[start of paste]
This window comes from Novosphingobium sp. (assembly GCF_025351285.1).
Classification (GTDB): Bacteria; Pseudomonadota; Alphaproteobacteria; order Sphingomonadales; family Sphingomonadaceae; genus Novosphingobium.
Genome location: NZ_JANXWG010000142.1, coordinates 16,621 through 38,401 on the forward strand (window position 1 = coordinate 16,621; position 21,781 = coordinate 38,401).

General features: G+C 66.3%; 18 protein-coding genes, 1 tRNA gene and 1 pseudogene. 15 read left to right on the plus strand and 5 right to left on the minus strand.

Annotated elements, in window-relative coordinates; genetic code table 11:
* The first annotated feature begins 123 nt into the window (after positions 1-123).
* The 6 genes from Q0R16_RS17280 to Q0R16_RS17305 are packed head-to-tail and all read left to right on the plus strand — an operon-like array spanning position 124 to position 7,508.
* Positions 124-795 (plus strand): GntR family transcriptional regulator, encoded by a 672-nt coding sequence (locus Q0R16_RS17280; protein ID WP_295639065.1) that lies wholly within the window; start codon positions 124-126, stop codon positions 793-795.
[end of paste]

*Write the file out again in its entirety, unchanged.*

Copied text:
This window comes from Novosphingobium sp. (assembly GCF_025351285.1).
Classification (GTDB): Bacteria; Pseudomonadota; Alphaproteobacteria; order Sphingomonadales; family Sphingomonadaceae; genus Novosphingobium.
Genome location: NZ_JANXWG010000142.1, coordinates 16,621 through 38,401 on the forward strand (window position 1 = coordinate 16,621; position 21,781 = coordinate 38,401).

General features: G+C 66.3%; 18 protein-coding genes, 1 tRNA gene and 1 pseudogene. 15 read left to right on the plus strand and 5 right to left on the minus strand.

Annotated elements, in window-relative coordinates; genetic code table 11:
* The first annotated feature begins 123 nt into the window (after positions 1-123).
* The 6 genes from Q0R16_RS17280 to Q0R16_RS17305 are packed head-to-tail and all read left to right on the plus strand — an operon-like array spanning position 124 to position 7,508.
* Positions 124-795 (plus strand): GntR family transcriptional regulator, encoded by a 672-nt coding sequence (locus Q0R16_RS17280; protein ID WP_295639065.1) that lies wholly within the window; start codon positions 124-126, stop codon positions 793-795.